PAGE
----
Now that the doctors have gone back to work, everyone is breathing a sigh of relief. The government is very pleased that they have averted a crisis, and that patients are being looked after once again; and the junior doctors are pleased that they can go back to completing their education and getting their degrees. One more storm has been weathered successfully.
However, what's very disappointing is that no one is stepping back to look at the big picture. No one has bothered to do a root cause analysis as to the reason for this simmering anger against doctors; and there has been practically no public support for these young residents, who have been hung out to dry for having the courage to demand protection for themselves - something which is their basic right, and which they should be able to take for granted.
The tragedy is that strikes and agitations by junior doctors have become recurrent events . I remember that when I was a resident 30 years ago, we had also gone on strike , and the government broke us by wearing us out and threatening us . They are playing exactly the same game again - it's just the names of the players who have changed.
All the junior doctors asked for is that the administration provide them with enough security , so that their personal safety is not endangered during the performance of their duty. Is this too much ask for ?
To add insult to injury, even the High Court Chief Justice threatens the doctors when they sought protection ! She said - Public will hit you': Resume work or face termination, Bombay HC tells striking resident doctors. It's very sad that a judge is suggesting that it's OK for citizens to break the law and beat up doctors!
Things have gone from bad to worse in the last 30 years . The living conditions the government hospitals provide for these junior doctors remains deplorable. The support infrastructure is completely lacking ; junior doctors are chronically overworked and sleep deprived; and they are made to do a lot of useless scut work , because the hospitals refuse to spend money on the ancillary staff required to provide good patient care. It is the poor junior doctors who are saddled with this additional burden - something which is not part of their curriculum or job description, because it doesn't involve delivering clinical care to the patient. The tragedy is that because these young doctors are conscientious and responsible , they are willing to take on these additional duties, even though they shouldn't have to, simply because they want to make sure that their patients get better.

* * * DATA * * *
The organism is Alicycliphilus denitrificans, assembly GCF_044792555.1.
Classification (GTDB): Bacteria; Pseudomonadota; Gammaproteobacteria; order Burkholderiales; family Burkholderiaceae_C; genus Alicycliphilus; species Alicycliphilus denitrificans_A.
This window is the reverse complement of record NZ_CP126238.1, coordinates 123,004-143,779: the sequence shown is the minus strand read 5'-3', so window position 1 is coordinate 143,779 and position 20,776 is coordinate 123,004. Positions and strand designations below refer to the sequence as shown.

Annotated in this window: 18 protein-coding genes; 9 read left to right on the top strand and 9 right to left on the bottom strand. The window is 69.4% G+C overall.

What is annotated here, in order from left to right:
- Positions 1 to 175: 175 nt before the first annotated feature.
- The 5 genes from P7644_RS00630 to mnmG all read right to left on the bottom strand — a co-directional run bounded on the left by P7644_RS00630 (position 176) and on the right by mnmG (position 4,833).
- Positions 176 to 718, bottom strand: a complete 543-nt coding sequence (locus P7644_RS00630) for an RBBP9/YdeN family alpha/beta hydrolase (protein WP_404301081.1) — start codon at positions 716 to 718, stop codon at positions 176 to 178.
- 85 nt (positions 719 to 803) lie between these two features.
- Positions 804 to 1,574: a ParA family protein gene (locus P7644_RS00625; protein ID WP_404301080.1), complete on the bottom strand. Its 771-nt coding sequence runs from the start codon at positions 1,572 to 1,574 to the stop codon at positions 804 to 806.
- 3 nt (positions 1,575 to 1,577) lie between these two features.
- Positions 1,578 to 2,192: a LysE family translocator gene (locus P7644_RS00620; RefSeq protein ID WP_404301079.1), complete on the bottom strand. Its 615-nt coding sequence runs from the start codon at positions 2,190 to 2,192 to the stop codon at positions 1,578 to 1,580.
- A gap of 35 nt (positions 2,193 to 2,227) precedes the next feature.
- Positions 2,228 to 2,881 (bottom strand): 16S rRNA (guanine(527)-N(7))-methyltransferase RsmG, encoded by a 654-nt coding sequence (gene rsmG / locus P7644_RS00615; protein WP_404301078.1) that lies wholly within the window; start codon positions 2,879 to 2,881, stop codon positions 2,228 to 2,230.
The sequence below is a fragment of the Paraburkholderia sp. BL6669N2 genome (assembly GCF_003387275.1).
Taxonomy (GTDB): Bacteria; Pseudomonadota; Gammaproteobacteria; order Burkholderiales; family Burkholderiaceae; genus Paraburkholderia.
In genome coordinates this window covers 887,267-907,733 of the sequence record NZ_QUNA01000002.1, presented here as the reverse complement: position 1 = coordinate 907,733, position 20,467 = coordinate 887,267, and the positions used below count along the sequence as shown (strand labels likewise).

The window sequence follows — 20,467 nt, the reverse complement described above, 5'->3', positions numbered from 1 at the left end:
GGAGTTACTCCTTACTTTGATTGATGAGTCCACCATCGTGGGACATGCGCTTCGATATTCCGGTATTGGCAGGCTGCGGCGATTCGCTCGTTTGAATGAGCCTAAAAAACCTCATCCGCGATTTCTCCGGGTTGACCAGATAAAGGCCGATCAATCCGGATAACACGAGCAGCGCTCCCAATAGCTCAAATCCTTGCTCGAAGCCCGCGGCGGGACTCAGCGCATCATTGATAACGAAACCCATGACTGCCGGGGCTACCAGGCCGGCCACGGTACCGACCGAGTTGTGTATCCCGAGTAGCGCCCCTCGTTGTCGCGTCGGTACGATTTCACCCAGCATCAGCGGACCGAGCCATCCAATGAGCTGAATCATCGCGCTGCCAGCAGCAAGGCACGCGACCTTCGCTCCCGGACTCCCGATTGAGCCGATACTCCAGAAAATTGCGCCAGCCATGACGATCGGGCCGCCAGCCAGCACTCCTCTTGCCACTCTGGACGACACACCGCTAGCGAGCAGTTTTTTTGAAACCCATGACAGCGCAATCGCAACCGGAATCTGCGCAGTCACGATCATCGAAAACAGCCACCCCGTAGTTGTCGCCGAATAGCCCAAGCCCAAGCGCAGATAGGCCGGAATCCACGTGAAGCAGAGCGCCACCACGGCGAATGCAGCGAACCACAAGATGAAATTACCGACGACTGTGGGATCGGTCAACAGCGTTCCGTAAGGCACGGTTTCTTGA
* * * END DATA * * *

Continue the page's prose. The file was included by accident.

Thus, they waste hours carrying blood samples from the ward to the laboratory ; or collecting reports from the x-ray department , rather than learning at the patient's bedside . This is stuff that should actually be done by ward boys, assistants and clerks, but because the hospital doesn't have the budget to employ them, it's the junior doctors who are treated as beasts of burden, and forced to do these mundane administrative tasks. What's really appreciable is that they do this unquestioningly and uncomplainingly, because they respect their seniors and professors, and will do whatever they ask them to.
No junior doctors ever says, "No, this is not my job , and I refuse to do it " - though they would be well within their rights to do so. This is also partly because of inertia - this is what their seniors did, and this is the way things have always been. However, the truth is that this is a broken system, and we cannot continue like this.